ISU Headlines

Transgender Day of Remembrance film screening, discussion with filmmaker Haworth set Nov. 12 at ISU

Posted November 9, 2009


In honor of Transgender Day of Remembrance, the Janet C. Anderson Gender Resource Center at Idaho State University announces a film screening and community discussion with transgender filmmaker Gwen Haworth. The screening of her award winning film, "She's a Boy I Knew" begins at 6 p.m., Thursday, Nov. 12, in the College of Education Auditorium.

This event is supported through grants from the Idaho Humanities Council and the ISU Cultural Affairs Council and co-sponsorships from the ISU Psychology Department and Genesis Project.

The auto-ethnographic film is not only an exploration into the filmmaker's process of transition from biological male to female, from Steven to Gwen, but also an emotionally charged account of the individual experiences, struggles, and stakes that her two sisters, mother, father, best friend and wife brought to Gwen's transition. Under Haworth's sensitive eye, each stepping stone in the process of transitioning becomes an opportunity to explore her community's and our own underlying assumptions about gender and sexuality.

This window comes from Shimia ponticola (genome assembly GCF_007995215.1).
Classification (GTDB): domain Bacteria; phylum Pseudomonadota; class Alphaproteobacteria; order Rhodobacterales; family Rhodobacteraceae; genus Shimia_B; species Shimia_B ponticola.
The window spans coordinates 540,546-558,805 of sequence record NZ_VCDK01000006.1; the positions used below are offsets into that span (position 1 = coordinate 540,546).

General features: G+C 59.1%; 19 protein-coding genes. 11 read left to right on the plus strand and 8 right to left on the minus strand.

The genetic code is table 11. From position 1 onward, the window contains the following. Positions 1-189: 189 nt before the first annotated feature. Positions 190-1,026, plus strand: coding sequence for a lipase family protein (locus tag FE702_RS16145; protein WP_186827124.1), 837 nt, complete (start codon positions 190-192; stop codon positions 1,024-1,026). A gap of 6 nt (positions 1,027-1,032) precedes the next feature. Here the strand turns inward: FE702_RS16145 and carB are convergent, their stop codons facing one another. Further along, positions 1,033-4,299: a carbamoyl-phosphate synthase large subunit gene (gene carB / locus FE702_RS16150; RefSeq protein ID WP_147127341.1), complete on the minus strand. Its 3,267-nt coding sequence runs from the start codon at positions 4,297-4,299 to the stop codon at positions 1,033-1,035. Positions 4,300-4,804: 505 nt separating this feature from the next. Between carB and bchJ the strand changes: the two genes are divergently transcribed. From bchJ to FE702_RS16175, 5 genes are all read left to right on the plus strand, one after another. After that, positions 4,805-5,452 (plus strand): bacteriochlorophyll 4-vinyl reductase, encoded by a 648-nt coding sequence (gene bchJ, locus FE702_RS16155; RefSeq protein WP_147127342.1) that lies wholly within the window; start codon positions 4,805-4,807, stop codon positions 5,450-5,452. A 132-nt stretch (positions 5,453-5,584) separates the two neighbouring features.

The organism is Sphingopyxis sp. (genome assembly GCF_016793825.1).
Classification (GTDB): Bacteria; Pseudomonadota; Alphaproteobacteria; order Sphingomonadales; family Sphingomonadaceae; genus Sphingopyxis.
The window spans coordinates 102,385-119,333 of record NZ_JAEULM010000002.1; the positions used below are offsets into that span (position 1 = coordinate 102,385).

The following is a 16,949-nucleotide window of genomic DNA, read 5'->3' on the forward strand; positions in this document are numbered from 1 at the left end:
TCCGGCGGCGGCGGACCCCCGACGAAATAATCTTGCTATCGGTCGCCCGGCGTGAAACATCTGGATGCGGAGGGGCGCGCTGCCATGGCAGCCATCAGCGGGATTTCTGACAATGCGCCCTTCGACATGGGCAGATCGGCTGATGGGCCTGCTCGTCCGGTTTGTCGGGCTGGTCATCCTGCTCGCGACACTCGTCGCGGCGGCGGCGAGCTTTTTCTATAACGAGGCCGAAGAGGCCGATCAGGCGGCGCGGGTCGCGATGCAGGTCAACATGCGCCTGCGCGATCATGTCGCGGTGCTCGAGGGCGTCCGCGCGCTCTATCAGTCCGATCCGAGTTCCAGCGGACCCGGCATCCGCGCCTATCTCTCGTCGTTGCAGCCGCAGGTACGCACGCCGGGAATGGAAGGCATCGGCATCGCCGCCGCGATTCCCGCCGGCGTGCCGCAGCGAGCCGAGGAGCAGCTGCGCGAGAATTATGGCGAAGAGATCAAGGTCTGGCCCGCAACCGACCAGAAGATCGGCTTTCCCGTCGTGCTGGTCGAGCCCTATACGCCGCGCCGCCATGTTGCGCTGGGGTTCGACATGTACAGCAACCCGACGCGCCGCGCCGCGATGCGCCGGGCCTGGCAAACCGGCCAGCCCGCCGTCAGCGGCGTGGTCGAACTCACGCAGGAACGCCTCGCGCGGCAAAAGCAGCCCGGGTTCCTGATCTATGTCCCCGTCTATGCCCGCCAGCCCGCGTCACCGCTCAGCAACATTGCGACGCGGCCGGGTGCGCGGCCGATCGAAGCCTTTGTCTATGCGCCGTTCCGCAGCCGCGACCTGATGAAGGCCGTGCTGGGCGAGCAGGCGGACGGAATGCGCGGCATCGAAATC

The film will be followed by a discussion with the filmmaker about trans representation in cinema.

More information about the film is available at http://www.outcast-films.com/films/sabik/index.html.

Held in November of each year, Transgender Day of Remembrance memorializes those who were killed due to anti-transgender hatred or prejudice.  It began in San Francisco in 1999 with a candlelight vigil to remember Rita Hester who was murdered on Nov. 28, 1998.  Her murder remains unsolved. 

The Anderson Center at Idaho State University serves as the focal point on campus for the consideration of gender issues.  In our efforts, we are especially guided by the ideal of diversity which allows us to envision a future free of the limitations imposed by our culture's standard definitions of gender and other categories of difference.

For more information, contact the Anderson Center at (208) 282-2805.